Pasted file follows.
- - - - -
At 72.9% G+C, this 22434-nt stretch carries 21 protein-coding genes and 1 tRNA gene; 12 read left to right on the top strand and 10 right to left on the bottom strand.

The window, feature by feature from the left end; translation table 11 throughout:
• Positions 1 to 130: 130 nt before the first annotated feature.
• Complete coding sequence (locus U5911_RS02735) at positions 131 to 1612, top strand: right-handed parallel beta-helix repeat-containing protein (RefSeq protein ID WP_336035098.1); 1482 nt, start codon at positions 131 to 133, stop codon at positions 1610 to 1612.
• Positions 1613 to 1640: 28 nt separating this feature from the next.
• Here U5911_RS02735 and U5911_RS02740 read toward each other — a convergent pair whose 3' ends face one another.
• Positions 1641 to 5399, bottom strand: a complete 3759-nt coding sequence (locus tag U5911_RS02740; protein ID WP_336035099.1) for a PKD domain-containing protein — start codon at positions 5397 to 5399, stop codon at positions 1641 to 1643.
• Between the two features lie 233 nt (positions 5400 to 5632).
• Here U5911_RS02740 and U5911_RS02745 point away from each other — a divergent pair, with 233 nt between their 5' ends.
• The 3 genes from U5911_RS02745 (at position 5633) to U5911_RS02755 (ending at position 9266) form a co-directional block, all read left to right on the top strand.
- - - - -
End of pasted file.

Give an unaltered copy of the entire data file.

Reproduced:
At 72.9% G+C, this 22434-nt stretch carries 21 protein-coding genes and 1 tRNA gene; 12 read left to right on the top strand and 10 right to left on the bottom strand.

The window, feature by feature from the left end; translation table 11 throughout:
• Positions 1 to 130: 130 nt before the first annotated feature.
• Complete coding sequence (locus U5911_RS02735) at positions 131 to 1612, top strand: right-handed parallel beta-helix repeat-containing protein (RefSeq protein ID WP_336035098.1); 1482 nt, start codon at positions 131 to 133, stop codon at positions 1610 to 1612.
• Positions 1613 to 1640: 28 nt separating this feature from the next.
• Here U5911_RS02735 and U5911_RS02740 read toward each other — a convergent pair whose 3' ends face one another.
• Positions 1641 to 5399, bottom strand: a complete 3759-nt coding sequence (locus tag U5911_RS02740; protein ID WP_336035099.1) for a PKD domain-containing protein — start codon at positions 5397 to 5399, stop codon at positions 1641 to 1643.
• Between the two features lie 233 nt (positions 5400 to 5632).
• Here U5911_RS02740 and U5911_RS02745 point away from each other — a divergent pair, with 233 nt between their 5' ends.
• The 3 genes from U5911_RS02745 (at position 5633) to U5911_RS02755 (ending at position 9266) form a co-directional block, all read left to right on the top strand.